Calculating a score The handicap is used to determine on which holes a player (or team) is granted extra strokes. These are then used to calculate a "net" score from the number of strokes actually played ("gross" score). To find how many strokes a player is given, the procedures differ between in match play and stroke play. In match play, the difference between the players' (or teams') handicaps is distributed among the holes to be played. For example, if 18 holes are played, player A's handicap is 24, and player B's handicap is 14, then A is granted ten strokes: one on each of the ten holes identified by the handicap numbers 1 through 10 on the scorecard and no strokes on the remaining eight. If A's handicap is 36 and B's handicap is 14, A is granted 22 strokes: one on each of the 18 holes to be played, and an additional one on each of the four holes identified by the handicap numbers 1 through 4 on the scorecard. Match play is a scoring system for golf (compare to stroke play). ...
Stroke play is a scoring system for golf (compare to match play). ...
The procedure in stroke play is similar, but each player's individual handicap (rather than the difference between two players' handicaps) is used to calculate extra strokes. Therefore, a player with handicap 10 is granted one stroke on each of the ten holes identified by the handicap numbers 1 through 10 on the scorecard and no extra strokes on the remaining eight. A player with a handicap of 22 is granted 22 strokes: one on each of the 18 holes and an additional one on each of the four holes identified by the handicap numbers 1 through 4 on the scorecard. Example for the calculation of "net" results: Assume that A is granted one stroke on a par four hole and player B is granted none. If A plays six strokes and B plays five, their "net" scores are equal. Therefore, in match play the hole is halved; in stroke play both have played a "net" bogey (one over par). If both play five strokes, A has played better by one "net" stroke. Therefore, in match play A wins the hole; in stroke play A has played a "net" par and B a "net" bogey.
Specific example Let's say that we have four golfers: Trent, Dan, Jason, and Dustin, of various abilities who are in a competition against each other. Here are the players and their handicaps: Trent  14.9  Dan  9.9  Jason  1.5  Dustin  26.4  The course has the following slope and rating: So, using the formulas above, here are their course handicaps (only the slope is used to determine the course handicap): Trent  16  Dan  11  Jason  2  Dustin  28  And, finally, here are their gross and their net scores: Golfer  Gross  Net  Trent  91  75  Dan  86  75  Jason  74  72  Dustin  99  71  Dustin wins. He is the only one in the group that actually shot better than his handicap, so he deserved to win.
Slope rating The slope rating is the USGA mark that indicates the measurement of the relative difficulty for the bogey golfer compared to the course rating. Slope rating is computed from the difference between the bogey rating and the course rating. The lowest slope rating is 55 and the highest is 155.
Bogey rating The bogey rating is the USGA evaluation of the playing difficulty of a course for the bogey golfer. It is based on yardage, effective playing length and other obstacles to the extent that affect the scoring ability of the bogey golfer. To figure out this number, one should take the slope rating, divide it by the set factor (5.381 for men, and 4.24 for women) and add that to the course rating. The result is a target score for the bogey golfer, and is a truer yardstick of the challenge that lies ahead for the particular set of tees. Example: A male golfer plays a course with Slope Rating 126, and Course Rating 72.5. Per the formula, compute 126 / 5.381 + 72.5 = 95.9  which predicts the bogey golfer's average of his ten best (out of twenty) scores would be approximately 95.9 from this particular set of tees. Handicapping in the United Kingdom In the UK and Irish Republic, a "scratch score" system was previously in place in order to rate courses and be fair to golfers of varying ability, and to make allowances that courses may play "easier" or "harder" than par, overall, to the amateur field. For this reason, a "standard scratch score (SSS) is used as a baseline for how the course plays in practice (e.g. an SSS lower than par indicates a course which golfers find slightly easier, and vice versa). Akin to the SSS is the Competition Scratch Score (CSS). The principle is the same, only this describes how easy or difficult the course played during a given competition. It is against this CSS score that a player's handicap is adjusted by the club. Golfers with a handicap of 5 or lower are said to be Category 1 players. Higher handicap players are categorised as Category 2, 3, or 4. For every stroke the Category 1 golfer's net score is below the CSS, their handicap is reduced by 0.1. For Category 2 golfers, this figure is 0.2, for Category 3 golfers it is a 0.3 reduction, and 0.4 for Category 4 golfers. Similarly, amateur golfers are allowed a buffer zone to protect their handicap on "offdays". For Cat 1 this is 1 stroke, for Cat 2 this is 2 strokes, etc. This means that if a Category 1 golfer's net score is one stroke higher than the CSS, their handicap will not increase. If a golfer's net score is higher than the CSS plus buffer zone combined, their handicap will increase by 0.1. This 0.1 increase covers all golfers and does not vary by category. The Home Unions of England English Golf Union & English Ladies' Golf Association, Scotland, Wales and Ireland are members of the Council Of National Golf Unions (CONGU), who publish the handicapping rules for both men and women. The English Golf Union is the governing body for mens and boys amateur golf in England. ...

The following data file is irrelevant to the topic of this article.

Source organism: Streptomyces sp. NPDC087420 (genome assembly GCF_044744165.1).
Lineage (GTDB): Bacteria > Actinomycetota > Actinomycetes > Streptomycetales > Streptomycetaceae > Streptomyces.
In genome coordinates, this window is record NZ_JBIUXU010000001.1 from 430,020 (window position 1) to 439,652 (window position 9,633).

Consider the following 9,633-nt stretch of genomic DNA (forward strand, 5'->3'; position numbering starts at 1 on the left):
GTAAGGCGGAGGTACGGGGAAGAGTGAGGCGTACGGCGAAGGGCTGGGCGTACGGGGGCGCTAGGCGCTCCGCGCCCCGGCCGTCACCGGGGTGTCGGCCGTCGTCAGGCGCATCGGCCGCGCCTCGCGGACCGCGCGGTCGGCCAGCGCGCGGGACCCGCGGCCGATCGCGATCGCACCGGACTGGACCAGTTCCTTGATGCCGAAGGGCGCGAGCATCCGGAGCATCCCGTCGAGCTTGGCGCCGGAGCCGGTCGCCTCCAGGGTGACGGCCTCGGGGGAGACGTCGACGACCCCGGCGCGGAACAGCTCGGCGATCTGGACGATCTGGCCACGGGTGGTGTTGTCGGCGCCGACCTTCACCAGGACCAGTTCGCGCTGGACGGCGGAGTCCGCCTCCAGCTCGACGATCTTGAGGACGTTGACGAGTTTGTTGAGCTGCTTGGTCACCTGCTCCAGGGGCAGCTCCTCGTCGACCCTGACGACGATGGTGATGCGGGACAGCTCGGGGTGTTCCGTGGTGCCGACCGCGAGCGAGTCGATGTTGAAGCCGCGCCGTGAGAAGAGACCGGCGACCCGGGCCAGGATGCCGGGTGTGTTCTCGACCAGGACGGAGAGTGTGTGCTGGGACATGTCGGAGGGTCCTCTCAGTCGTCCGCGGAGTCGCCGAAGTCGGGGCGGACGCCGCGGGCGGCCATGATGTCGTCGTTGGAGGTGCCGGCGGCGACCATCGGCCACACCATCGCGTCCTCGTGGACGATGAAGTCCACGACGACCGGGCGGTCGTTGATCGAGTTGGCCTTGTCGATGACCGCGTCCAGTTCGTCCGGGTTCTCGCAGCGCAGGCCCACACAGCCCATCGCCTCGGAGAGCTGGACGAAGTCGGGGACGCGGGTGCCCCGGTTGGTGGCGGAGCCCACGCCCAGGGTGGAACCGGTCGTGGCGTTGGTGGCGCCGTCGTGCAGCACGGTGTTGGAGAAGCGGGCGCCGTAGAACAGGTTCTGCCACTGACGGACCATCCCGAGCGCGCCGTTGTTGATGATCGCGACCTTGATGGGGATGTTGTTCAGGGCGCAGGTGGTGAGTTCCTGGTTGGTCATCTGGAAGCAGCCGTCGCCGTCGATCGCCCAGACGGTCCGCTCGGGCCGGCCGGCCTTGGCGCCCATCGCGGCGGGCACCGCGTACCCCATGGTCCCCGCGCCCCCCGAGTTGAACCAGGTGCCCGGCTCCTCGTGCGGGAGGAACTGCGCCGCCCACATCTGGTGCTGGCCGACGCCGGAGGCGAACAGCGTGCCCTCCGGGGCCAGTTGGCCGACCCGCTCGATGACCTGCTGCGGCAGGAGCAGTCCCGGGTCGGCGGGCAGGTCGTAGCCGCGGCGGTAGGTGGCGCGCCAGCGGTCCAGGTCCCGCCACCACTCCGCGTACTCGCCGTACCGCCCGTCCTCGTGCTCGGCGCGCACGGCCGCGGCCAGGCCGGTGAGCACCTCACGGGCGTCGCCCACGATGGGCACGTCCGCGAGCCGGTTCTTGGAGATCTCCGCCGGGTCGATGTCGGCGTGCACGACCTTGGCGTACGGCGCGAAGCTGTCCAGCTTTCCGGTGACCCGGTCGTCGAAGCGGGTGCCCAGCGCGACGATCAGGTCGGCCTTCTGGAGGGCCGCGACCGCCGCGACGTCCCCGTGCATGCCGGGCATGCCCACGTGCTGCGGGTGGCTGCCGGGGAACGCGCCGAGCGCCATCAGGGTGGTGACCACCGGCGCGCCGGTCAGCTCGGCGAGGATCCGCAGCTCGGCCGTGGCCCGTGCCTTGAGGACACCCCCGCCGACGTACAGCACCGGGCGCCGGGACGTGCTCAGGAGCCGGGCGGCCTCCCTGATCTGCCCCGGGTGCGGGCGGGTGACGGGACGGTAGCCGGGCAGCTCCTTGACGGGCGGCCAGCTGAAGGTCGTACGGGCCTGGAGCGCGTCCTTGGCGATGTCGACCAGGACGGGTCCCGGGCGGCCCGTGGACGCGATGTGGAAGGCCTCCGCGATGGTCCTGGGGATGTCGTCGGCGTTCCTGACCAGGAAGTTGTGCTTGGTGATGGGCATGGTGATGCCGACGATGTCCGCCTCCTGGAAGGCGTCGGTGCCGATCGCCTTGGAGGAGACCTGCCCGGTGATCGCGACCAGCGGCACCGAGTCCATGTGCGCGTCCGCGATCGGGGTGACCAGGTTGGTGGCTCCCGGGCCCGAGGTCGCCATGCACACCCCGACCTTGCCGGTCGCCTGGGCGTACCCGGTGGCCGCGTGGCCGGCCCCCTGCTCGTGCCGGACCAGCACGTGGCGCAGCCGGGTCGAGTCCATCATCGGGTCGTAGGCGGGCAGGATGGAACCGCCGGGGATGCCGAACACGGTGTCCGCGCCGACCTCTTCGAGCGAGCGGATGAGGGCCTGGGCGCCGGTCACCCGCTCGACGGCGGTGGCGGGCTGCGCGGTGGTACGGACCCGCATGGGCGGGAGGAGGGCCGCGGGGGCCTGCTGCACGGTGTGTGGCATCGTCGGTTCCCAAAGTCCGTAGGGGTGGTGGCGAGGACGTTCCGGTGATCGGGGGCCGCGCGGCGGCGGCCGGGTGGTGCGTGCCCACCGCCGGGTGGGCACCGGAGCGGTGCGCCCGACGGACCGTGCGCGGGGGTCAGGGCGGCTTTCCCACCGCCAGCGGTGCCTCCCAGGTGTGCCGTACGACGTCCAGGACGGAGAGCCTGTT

The English Ladies Golf Association (ELGA) is the governing body responsible for many aspects of womens and girls amateur golf in England. ...
// The British Golf Unions Joint Advisory Committee, later The Council Of National Golf Unions (CONGU), came into existence at a conference held in York on 14th February 1924. ...
See also This article is about the sport. ...
// The British Golf Unions Joint Advisory Committee, later The Council Of National Golf Unions (CONGU), came into existence at a conference held in York on 14th February 1924. ...
This is a list of common golfing terms. ...
External links  USGA Handicap System (used in the United States and Mexico)
 Unified Handicapping System by the Council of National Golf Unions (used in Great Britain and Ireland)
 Australian Handicap System
 South African Golf Association (handicap system used in South Africa)
 Golf handicap FAQ (US Rules)